Nfld. & Labrador

Muskrat Falls protesters gather at Confederation Building, third protest of day

In a third protest against Muskrat Falls in St. John's on Friday, protesters wheeled a barrel labelled 'toxic' up the steps of the Confederation Building and chanted, "not in my backyard."

Action wanted on potential environmental, cultural and economic impacts of Muskrat Falls

A group of protesters stormed the steps of the Confederation Building in St. John's on Friday to try and get government and Nalcor to prevent methylmercury poisoning from the Muskrat Falls project. 1:24

In a third protest against Muskrat Falls in St. John's on Friday, protesters wheeled a barrel labelled "toxic" up the steps of the Confederation Building and chanted, "not in my backyard." 

Roughly 60 people gathered at noon to voice their concerns about methylmercury poisoning from Muskrat Falls.

Muskrat Falls protesters gathered outside the Confederation Building in St. John's Friday. (Mark Quinn/CBC)

"Time is running out, and we don't have much time to convince the province of Newfoundland and Labrador and Nalcor to fully clear cut the reservoir before flooding happens," said Johannes Lampe, president of Nunatsiavut. 

Nalcor said it plans to start flooding the reservoir as early as Oct. 15, despite opposition.

The​ Nunatsiavut government is calling for removal of all trees, vegetation and soil in the flood area to create a reservoir for the Muskrat Falls hydroelectric dam.

Nunatsiavut President Johannes Lampe says his government fears the food chain will be contaminated by methylmercury from Muskrat Falls. (Mark Quinn/CBC)

Lampe said Friday's protests in St. John's represent a small portion of the "many concerned people" from across Newfoundland and Labrador, as well as Aboriginal groups in other areas.  

Shortly before the gathering at the Confederation Building, a handful of angry Muskrat Falls protesters gathered at a press conference with Premier Dwight Ball, MPs, and MHAs at Memorial University.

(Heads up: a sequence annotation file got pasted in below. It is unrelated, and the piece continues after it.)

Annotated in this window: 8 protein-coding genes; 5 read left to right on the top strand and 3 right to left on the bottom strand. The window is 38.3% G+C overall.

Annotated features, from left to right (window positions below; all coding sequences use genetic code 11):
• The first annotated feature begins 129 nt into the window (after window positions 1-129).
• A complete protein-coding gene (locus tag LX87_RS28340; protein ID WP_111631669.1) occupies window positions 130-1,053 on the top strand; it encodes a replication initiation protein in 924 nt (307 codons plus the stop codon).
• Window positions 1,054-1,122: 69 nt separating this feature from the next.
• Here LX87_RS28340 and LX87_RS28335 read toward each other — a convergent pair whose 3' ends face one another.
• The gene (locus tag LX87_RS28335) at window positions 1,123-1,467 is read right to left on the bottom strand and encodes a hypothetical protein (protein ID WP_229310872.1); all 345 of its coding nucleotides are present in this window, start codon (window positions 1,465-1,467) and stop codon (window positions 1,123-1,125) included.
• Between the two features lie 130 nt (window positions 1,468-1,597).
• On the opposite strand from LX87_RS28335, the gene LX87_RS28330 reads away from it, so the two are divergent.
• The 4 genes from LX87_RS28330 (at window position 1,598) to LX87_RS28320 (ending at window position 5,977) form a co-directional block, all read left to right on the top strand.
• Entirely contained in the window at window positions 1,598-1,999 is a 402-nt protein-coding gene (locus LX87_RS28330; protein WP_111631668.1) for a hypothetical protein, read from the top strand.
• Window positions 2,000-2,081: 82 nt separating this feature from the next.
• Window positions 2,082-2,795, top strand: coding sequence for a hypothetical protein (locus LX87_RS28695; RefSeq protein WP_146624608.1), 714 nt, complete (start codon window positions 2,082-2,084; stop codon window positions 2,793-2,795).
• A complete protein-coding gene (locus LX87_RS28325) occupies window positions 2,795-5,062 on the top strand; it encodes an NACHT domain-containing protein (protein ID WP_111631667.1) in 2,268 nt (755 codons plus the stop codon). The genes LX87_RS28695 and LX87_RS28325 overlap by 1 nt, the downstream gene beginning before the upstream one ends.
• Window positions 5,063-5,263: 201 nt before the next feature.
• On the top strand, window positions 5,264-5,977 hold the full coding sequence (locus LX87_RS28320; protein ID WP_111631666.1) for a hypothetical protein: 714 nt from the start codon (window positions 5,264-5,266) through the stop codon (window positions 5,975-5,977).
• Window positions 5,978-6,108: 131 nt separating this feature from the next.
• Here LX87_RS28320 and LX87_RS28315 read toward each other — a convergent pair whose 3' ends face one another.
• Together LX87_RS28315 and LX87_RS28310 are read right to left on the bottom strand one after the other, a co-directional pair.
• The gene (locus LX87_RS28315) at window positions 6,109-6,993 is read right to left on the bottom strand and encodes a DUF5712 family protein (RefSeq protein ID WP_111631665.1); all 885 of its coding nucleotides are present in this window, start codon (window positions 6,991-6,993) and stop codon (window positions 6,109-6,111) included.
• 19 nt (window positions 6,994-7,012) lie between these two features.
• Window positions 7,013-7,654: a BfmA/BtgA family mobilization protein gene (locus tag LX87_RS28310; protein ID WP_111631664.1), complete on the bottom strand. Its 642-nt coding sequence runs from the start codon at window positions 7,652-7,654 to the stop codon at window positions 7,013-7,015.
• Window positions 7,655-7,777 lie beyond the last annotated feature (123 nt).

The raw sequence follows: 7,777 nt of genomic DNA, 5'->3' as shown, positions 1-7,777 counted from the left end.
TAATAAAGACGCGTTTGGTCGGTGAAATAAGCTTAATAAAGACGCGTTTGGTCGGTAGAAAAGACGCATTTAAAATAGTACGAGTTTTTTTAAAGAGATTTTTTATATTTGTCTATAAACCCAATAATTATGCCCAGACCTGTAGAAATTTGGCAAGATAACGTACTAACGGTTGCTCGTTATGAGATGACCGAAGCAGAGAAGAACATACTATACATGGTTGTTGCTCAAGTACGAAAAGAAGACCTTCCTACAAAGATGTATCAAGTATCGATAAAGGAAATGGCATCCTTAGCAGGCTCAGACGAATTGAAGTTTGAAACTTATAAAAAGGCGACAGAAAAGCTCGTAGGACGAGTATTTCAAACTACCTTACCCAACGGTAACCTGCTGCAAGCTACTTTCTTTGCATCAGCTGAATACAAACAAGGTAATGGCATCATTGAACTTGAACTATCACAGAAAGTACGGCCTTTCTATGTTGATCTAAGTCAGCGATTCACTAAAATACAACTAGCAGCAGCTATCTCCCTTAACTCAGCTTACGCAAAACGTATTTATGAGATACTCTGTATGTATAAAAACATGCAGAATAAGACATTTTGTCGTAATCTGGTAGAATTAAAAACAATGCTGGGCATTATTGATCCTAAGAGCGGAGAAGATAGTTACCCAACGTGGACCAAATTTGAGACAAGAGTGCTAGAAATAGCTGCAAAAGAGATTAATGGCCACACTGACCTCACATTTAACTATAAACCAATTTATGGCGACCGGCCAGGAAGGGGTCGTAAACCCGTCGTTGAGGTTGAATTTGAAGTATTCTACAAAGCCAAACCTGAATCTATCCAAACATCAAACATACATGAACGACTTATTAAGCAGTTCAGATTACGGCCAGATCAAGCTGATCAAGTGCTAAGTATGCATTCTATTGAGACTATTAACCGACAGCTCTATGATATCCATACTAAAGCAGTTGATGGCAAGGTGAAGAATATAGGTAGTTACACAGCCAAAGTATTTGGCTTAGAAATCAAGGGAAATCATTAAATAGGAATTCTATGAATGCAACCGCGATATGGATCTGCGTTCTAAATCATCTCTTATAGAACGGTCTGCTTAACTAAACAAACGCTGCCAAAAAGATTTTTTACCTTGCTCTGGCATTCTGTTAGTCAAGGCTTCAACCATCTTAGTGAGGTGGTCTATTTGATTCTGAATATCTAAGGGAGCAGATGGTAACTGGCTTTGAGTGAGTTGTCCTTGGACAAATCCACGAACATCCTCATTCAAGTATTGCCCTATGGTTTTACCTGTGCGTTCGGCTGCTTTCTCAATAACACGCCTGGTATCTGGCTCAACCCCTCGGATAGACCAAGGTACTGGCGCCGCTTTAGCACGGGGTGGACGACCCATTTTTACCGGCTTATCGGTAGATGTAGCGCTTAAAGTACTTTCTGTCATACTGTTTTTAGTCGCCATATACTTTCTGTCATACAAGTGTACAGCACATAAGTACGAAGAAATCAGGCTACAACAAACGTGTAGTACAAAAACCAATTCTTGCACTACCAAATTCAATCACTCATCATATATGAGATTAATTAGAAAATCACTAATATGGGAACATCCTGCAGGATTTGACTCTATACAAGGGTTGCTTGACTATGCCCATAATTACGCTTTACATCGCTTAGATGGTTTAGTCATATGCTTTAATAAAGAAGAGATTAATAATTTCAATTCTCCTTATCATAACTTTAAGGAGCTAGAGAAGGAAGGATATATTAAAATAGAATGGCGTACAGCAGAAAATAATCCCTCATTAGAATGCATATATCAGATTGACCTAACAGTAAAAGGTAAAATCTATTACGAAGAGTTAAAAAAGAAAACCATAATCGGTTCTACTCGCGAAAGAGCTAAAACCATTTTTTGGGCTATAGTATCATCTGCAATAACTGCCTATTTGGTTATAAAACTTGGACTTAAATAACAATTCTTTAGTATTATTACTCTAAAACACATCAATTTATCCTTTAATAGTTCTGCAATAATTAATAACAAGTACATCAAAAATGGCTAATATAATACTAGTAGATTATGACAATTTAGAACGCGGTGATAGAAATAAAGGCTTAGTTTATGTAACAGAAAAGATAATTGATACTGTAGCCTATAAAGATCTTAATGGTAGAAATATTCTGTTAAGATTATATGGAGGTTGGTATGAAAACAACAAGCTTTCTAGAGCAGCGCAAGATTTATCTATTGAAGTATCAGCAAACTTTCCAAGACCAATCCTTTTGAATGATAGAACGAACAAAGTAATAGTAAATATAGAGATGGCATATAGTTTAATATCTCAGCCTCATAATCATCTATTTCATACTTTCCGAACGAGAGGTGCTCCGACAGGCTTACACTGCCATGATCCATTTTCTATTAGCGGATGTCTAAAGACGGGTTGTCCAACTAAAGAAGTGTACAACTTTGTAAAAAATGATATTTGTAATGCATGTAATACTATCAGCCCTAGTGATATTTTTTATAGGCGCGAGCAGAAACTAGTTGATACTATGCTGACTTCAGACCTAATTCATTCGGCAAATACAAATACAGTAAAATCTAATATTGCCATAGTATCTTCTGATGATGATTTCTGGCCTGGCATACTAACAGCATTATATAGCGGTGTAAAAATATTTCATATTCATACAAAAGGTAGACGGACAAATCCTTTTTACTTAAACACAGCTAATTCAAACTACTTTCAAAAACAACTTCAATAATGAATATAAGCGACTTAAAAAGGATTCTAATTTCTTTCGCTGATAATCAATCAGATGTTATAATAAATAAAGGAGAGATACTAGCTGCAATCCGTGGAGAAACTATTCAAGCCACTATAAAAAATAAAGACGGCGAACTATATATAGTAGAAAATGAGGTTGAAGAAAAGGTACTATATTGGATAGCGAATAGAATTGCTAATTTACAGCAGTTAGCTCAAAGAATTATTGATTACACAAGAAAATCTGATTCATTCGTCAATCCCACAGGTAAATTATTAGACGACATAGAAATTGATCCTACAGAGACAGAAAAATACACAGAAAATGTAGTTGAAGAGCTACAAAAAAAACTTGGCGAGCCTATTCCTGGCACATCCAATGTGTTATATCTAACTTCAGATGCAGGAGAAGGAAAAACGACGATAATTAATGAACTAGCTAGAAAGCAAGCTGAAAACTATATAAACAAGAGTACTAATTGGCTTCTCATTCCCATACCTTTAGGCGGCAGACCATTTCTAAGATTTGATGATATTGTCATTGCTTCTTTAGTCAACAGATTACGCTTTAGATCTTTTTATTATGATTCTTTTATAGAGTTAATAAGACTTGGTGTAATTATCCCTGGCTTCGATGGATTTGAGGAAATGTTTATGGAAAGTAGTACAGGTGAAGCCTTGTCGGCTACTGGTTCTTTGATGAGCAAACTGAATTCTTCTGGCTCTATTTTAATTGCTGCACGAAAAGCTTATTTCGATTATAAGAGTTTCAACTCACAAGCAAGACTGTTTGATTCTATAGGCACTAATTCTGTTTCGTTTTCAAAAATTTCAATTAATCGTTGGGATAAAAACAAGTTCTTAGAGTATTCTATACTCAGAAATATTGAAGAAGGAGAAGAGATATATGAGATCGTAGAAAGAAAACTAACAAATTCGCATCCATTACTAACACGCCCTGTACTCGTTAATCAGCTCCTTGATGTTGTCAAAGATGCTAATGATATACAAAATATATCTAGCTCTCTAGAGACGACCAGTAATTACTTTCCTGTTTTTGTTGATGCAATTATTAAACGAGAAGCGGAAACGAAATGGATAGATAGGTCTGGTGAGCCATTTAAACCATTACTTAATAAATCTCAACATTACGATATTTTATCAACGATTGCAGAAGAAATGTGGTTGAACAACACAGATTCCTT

"Poisoning children is a crime, not on our watch, not our dime," the group chanted shortly after the premier entered a room at MUN to announce funding for the university's Battery facility

A handful of Muskrat Falls protesters gathered at a press conference with Premier Dwight Ball after a protest outside Nalcor Energy in St. John's Friday. 0:48

"My God, you're going to kill people," shouted one protester as the group's chant turned to "make Muskrat right," before the doors closed and the conference got underway. 

That protest followed one of more than 20 people outside Nalcor Energy in St. John's Friday morning. 

Coordinated Approach NL organized the demonstrations to "stand with the people of Labrador" and "bring the concerns of the people directly to Nalcor." 

The group held a blockade and picket line outside the provincial energy corporation's headquarters after 8 a.m.

Worried about Methylmercury poisoning

Other members of Labrador's Nunatsiavut government also took part in the protests.

Protesters slowed traffic outside Nalcor headquarter in St. John's Friday. (Bruce Tilley/ CBC)
They're concerned that methylmercury – which naturally accumulates in trees and soil – will poison wildlife in the area if it's allowed to leach into the reservoir's water.

"It will have a major impact on our people because there will be methylmercury in our fish and in our seals," said Patricia Kemuksigak, Nunatsiavut government's minister of education and economic development. 

"It's our traditional ways and we won't be able to hunt and fish anymore. It's very important for food security, our way of life and our culture."

"We need that food security to keep our families fed and alive, and living in a healthy way," said Lampe. 

Patricia Kemuksigak, a member of the Nunatsiavut Government, lives in Happy Valley-Goose Bay. (Bruce Tilley/ CBC)

MUN students support protest

Members of Memorial University's Students' Union said they share the concerns of people in Labrador.

"We have students in Labrador, We have indigenous people and we feel it is important to support those students and take a stance on this issue," said Lindsay Batt, director of finance and services with the MUN students' union and the aboriginal students representative with the Canadian Federation of Students, N.L.
Linsay Batt is with Memorial University's Students' Union. (Bruce Tilley/ CBC)

Batt said the province's plan to begin flooding the reservoir in mid-October without removing soil and vegetation is unacceptable.

"We want them to completely clear the reservoir and mitigate the risk of methylmercury poisoning because you can't willingly poison people and then expect to compensate them later," she said.

Demonstrators want action regarding the potential environmental, cultural and economic impacts of the mega-project.